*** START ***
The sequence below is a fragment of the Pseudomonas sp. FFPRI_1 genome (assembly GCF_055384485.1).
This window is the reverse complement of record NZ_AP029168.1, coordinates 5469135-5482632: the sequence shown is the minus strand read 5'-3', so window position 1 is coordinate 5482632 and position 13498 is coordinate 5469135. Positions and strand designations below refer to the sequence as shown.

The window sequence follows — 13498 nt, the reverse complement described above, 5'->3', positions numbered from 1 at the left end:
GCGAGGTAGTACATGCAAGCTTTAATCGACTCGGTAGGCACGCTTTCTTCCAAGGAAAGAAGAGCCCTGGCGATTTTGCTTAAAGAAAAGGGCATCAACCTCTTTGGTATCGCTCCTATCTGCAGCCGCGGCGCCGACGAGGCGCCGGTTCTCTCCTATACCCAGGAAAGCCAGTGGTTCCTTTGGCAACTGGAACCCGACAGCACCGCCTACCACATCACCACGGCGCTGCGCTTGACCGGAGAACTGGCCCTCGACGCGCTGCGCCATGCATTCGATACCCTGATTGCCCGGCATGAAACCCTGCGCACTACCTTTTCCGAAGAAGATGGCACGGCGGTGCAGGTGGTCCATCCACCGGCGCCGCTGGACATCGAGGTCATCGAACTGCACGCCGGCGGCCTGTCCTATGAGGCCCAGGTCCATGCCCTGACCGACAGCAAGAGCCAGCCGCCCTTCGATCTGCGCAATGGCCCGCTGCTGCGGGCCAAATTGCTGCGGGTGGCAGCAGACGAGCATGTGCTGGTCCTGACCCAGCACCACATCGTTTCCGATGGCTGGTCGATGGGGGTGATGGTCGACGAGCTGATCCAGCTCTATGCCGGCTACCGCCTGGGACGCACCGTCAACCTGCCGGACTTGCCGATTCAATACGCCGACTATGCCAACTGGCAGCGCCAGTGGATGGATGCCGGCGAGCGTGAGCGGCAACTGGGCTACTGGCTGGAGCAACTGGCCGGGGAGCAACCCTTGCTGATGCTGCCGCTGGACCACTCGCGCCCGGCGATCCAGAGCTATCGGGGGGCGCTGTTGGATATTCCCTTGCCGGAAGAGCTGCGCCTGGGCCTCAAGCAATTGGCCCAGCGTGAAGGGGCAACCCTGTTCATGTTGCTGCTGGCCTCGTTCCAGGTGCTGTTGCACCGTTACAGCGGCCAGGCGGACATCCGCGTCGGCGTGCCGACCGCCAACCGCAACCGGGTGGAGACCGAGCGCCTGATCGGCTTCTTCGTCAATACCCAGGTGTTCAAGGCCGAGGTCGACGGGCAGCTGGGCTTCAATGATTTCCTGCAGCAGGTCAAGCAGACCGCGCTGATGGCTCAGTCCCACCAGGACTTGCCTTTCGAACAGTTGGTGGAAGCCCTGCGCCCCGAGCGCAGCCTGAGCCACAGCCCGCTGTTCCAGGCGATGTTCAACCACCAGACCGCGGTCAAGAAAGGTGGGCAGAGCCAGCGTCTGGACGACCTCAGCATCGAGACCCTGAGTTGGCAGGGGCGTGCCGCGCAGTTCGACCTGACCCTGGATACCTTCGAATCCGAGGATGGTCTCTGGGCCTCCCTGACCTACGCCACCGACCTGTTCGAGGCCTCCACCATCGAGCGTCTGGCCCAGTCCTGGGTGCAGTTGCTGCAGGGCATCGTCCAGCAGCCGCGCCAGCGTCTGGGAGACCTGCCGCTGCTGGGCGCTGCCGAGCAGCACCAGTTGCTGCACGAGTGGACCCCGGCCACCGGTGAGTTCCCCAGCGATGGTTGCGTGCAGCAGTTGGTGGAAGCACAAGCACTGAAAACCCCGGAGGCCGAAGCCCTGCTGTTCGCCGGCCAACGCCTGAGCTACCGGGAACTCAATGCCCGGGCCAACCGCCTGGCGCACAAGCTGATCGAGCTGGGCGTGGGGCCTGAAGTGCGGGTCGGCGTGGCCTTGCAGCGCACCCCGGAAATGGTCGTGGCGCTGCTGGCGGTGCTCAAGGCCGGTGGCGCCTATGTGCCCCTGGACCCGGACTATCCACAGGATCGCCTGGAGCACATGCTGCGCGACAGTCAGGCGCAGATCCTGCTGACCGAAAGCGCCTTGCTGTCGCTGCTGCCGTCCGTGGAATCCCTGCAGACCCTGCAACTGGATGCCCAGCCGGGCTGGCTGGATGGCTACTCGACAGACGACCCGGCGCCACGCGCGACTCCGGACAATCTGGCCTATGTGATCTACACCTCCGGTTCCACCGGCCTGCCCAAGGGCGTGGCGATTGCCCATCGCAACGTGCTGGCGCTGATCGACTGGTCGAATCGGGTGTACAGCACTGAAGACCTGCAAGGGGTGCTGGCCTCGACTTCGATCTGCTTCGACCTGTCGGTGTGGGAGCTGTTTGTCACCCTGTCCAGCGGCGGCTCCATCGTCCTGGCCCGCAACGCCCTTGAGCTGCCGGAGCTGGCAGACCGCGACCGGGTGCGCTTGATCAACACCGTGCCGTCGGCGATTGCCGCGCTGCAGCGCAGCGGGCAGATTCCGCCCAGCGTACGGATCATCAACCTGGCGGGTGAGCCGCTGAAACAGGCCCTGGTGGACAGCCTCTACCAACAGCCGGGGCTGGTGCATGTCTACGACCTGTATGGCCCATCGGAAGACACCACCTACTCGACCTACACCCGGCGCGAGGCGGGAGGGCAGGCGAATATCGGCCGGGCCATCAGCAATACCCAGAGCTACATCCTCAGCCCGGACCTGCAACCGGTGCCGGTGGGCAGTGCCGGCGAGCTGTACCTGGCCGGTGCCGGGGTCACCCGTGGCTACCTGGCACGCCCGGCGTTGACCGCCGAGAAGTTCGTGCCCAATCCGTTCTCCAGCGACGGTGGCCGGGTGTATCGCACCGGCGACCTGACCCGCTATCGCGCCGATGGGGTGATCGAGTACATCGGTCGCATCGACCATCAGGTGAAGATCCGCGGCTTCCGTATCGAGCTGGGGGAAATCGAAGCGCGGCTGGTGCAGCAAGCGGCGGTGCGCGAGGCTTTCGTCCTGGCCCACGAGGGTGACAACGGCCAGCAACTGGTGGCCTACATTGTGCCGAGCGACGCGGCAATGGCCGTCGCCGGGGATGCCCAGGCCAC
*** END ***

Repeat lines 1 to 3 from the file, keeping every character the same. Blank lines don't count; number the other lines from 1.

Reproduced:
The sequence below is a fragment of the Pseudomonas sp. FFPRI_1 genome (assembly GCF_055384485.1).
This window is the reverse complement of record NZ_AP029168.1, coordinates 5469135-5482632: the sequence shown is the minus strand read 5'-3', so window position 1 is coordinate 5482632 and position 13498 is coordinate 5469135. Positions and strand designations below refer to the sequence as shown.

The window sequence follows — 13498 nt, the reverse complement described above, 5'->3', positions numbered from 1 at the left end: